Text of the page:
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I am impressed by Kant's moral or nominative laws- hypothetical imperative and categorical imperative as well as the three versions of the categorical imperative.

I want to grasp whatever Kant wrote. Could someone please refer some illustrative books which explain Kant's work in an easy to understand manner?

  • It seems to me English is not your native language. Are you looking for books in English, or in another language? – Keelan Jul 5 '15 at 9:19
  • in english but explanation should be easy to follow. – ketan Jul 5 '15 at 10:56
  • do you want the books to merely be commentaries on the text or do you want them to be more substantive interpretations? Also are you coming at this from the perspective of law (as in the academic discipline of law)? This seems implied in your first sentence. Also, where are you getting the number three about versions? All of this would help in knowing what sort of resources you want. – virmaior Jul 5 '15 at 13:46
  • 1. i want books such that they are complete in letting me understand kant. 2. This is not due to any academic reasons, but a mere urge to understand kant. – ketan Jul 5 '15 at 14:46
  • A classics is "H.J.Paton: The Categorial Imperative. A Study in Kant's Moral Philosophy (1947)". It starts with the basics and advances to rather subtle aspects of its topics. – Jo Wehler Jul 8 '15 at 19:19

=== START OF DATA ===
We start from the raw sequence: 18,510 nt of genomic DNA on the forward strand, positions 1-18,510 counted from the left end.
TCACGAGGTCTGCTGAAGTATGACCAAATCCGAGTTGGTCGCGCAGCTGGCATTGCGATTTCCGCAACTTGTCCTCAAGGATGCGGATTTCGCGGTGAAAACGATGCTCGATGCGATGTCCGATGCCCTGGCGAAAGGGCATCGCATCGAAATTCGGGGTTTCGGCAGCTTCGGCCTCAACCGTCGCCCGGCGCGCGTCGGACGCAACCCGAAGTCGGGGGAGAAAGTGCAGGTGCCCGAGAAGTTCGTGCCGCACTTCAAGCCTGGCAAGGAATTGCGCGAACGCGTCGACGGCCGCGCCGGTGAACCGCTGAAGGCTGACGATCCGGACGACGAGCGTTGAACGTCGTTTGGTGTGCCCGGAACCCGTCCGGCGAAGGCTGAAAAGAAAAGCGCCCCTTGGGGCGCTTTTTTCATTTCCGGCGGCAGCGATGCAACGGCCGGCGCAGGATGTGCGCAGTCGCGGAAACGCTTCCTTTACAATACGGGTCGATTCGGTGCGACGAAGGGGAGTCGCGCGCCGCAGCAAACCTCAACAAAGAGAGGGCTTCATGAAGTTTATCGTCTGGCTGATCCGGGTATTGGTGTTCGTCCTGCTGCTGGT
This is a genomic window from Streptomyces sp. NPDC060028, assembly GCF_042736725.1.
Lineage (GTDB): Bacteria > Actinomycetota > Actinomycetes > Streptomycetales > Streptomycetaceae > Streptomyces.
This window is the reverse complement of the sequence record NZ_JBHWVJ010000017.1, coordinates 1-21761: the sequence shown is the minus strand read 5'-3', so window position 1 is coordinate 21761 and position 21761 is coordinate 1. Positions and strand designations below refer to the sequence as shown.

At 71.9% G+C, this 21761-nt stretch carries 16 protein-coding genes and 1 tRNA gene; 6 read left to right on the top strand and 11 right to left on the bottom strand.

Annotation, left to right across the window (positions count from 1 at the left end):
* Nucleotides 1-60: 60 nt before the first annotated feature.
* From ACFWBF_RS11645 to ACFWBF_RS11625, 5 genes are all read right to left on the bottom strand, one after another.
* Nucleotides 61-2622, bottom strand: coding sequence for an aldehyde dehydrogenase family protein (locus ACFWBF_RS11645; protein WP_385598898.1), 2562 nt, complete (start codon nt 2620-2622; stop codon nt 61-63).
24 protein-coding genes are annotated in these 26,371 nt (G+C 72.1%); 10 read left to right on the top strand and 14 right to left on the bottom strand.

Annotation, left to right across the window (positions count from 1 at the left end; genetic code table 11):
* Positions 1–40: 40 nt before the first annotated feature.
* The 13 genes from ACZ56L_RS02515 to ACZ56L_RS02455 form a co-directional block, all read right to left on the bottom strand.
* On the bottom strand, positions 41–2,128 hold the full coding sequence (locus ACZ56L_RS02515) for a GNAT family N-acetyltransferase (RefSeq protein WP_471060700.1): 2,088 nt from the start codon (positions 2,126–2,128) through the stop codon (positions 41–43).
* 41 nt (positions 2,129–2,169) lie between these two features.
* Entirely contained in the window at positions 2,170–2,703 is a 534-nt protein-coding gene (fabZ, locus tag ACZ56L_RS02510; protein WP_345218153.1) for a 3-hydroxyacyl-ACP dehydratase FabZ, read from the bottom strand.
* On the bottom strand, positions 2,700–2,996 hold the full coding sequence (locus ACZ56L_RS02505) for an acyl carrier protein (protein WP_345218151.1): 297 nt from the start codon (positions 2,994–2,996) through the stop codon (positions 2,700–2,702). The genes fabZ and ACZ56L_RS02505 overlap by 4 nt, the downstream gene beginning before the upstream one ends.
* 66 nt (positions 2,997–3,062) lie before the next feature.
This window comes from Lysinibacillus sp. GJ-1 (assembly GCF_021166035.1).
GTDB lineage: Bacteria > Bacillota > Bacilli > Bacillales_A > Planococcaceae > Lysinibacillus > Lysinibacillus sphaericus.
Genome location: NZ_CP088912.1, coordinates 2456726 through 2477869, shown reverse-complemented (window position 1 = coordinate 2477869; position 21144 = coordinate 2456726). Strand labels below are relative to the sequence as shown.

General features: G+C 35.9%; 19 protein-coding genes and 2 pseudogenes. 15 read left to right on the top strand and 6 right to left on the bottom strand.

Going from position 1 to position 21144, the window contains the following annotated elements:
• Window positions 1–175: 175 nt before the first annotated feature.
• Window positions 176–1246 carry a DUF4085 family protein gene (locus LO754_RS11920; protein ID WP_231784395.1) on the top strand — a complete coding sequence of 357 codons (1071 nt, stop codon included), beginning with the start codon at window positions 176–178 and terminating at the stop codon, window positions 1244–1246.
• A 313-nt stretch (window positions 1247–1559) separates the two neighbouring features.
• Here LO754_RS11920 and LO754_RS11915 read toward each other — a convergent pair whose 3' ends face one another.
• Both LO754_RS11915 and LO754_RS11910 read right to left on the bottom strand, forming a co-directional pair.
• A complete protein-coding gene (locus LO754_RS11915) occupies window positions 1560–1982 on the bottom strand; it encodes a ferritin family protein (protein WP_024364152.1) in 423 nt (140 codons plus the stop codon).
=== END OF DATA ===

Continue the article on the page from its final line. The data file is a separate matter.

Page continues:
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You're looking for a book that explains Kant entirely? Then you should read Kant's work itself. But then it won't be easy to understand. If you want to have something easy to understand, you'll have to accept it won't be complete. You have to make a compromise somewhere.

Anyway...

You may find this video and the others in the same series interesting: http://youtu.be/kLwiBg4sCaE - of course they oversimplify things.

For more, Roger Scruton wrote a 135-pages introduction to Kant. Also this is not enough to explain everything, but what Scruton does very neatly, besides giving a basic introduction, is showing the modern relevance of Kant's work.

If you're going to read a primary text, I would advise to read an opponent alongside. It always helps to get a better idea of the context and the issues they're dealing with. When I read Kant's Critique of Practical Reason, I read Nietzsche's Also Sprach Zarathustra alongside.

  • i appreciate your answer. is there a book that extensively makes use of examples and counter examples to explain what kant wants to say ? i dont mean that book should cover whole of kant's work. – ketan Jul 6 '15 at 10:54
  • @ketan the book I mentioned uses some examples, not more than other books though. I don't know of any book that does - but on this site we have some questions about examples of Kantian theory, and you can also ask yourself of course. – Keelan Jul 6 '15 at 11:11

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